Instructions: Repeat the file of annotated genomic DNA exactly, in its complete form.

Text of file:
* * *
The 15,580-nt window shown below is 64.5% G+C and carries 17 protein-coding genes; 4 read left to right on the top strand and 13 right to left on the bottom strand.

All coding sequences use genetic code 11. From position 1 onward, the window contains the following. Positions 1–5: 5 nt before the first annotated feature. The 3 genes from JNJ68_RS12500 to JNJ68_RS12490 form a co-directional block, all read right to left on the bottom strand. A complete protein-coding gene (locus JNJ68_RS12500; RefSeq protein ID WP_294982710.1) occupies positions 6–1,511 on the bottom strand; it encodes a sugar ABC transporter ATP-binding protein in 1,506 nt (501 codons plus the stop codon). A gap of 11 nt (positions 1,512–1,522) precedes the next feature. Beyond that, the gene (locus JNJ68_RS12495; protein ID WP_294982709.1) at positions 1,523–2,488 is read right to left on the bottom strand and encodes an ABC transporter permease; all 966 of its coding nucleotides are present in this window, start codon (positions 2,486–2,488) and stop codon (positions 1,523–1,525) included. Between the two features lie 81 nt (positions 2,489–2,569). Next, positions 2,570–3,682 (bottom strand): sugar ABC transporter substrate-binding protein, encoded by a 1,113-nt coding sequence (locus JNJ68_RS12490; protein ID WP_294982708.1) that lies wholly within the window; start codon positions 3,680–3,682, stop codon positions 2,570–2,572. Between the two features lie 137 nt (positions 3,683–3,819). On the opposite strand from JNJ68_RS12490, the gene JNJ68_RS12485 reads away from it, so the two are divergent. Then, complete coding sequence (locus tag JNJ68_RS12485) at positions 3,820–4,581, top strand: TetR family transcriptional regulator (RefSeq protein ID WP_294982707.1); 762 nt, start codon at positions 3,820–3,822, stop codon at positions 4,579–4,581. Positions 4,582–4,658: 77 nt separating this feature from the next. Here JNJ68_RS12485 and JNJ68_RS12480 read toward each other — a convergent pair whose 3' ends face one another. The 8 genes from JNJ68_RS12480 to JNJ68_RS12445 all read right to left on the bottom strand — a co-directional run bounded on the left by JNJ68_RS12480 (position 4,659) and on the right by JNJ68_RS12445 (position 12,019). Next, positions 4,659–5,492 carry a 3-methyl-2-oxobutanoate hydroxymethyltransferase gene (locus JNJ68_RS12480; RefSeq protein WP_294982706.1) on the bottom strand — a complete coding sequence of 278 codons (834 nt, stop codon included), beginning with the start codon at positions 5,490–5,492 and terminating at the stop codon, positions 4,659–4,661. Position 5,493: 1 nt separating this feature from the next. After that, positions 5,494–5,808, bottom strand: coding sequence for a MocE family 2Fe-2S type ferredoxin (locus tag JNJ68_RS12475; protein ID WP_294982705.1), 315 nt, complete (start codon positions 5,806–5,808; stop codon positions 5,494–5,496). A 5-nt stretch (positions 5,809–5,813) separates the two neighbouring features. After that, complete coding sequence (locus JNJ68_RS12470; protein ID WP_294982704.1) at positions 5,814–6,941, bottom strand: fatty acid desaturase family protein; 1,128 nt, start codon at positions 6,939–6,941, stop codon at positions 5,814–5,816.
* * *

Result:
The 15,580-nt window shown below is 64.5% G+C and carries 17 protein-coding genes; 4 read left to right on the top strand and 13 right to left on the bottom strand.

All coding sequences use genetic code 11. From position 1 onward, the window contains the following. Positions 1–5: 5 nt before the first annotated feature. The 3 genes from JNJ68_RS12500 to JNJ68_RS12490 form a co-directional block, all read right to left on the bottom strand. A complete protein-coding gene (locus JNJ68_RS12500; RefSeq protein ID WP_294982710.1) occupies positions 6–1,511 on the bottom strand; it encodes a sugar ABC transporter ATP-binding protein in 1,506 nt (501 codons plus the stop codon). A gap of 11 nt (positions 1,512–1,522) precedes the next feature. Beyond that, the gene (locus JNJ68_RS12495; protein ID WP_294982709.1) at positions 1,523–2,488 is read right to left on the bottom strand and encodes an ABC transporter permease; all 966 of its coding nucleotides are present in this window, start codon (positions 2,486–2,488) and stop codon (positions 1,523–1,525) included. Between the two features lie 81 nt (positions 2,489–2,569). Next, positions 2,570–3,682 (bottom strand): sugar ABC transporter substrate-binding protein, encoded by a 1,113-nt coding sequence (locus JNJ68_RS12490; protein ID WP_294982708.1) that lies wholly within the window; start codon positions 3,680–3,682, stop codon positions 2,570–2,572. Between the two features lie 137 nt (positions 3,683–3,819). On the opposite strand from JNJ68_RS12490, the gene JNJ68_RS12485 reads away from it, so the two are divergent. Then, complete coding sequence (locus tag JNJ68_RS12485) at positions 3,820–4,581, top strand: TetR family transcriptional regulator (RefSeq protein ID WP_294982707.1); 762 nt, start codon at positions 3,820–3,822, stop codon at positions 4,579–4,581. Positions 4,582–4,658: 77 nt separating this feature from the next. Here JNJ68_RS12485 and JNJ68_RS12480 read toward each other — a convergent pair whose 3' ends face one another. The 8 genes from JNJ68_RS12480 to JNJ68_RS12445 all read right to left on the bottom strand — a co-directional run bounded on the left by JNJ68_RS12480 (position 4,659) and on the right by JNJ68_RS12445 (position 12,019). Next, positions 4,659–5,492 carry a 3-methyl-2-oxobutanoate hydroxymethyltransferase gene (locus JNJ68_RS12480; RefSeq protein WP_294982706.1) on the bottom strand — a complete coding sequence of 278 codons (834 nt, stop codon included), beginning with the start codon at positions 5,490–5,492 and terminating at the stop codon, positions 4,659–4,661. Position 5,493: 1 nt separating this feature from the next. After that, positions 5,494–5,808, bottom strand: coding sequence for a MocE family 2Fe-2S type ferredoxin (locus tag JNJ68_RS12475; protein ID WP_294982705.1), 315 nt, complete (start codon positions 5,806–5,808; stop codon positions 5,494–5,496). A 5-nt stretch (positions 5,809–5,813) separates the two neighbouring features. After that, complete coding sequence (locus JNJ68_RS12470; protein ID WP_294982704.1) at positions 5,814–6,941, bottom strand: fatty acid desaturase family protein; 1,128 nt, start codon at positions 6,939–6,941, stop codon at positions 5,814–5,816.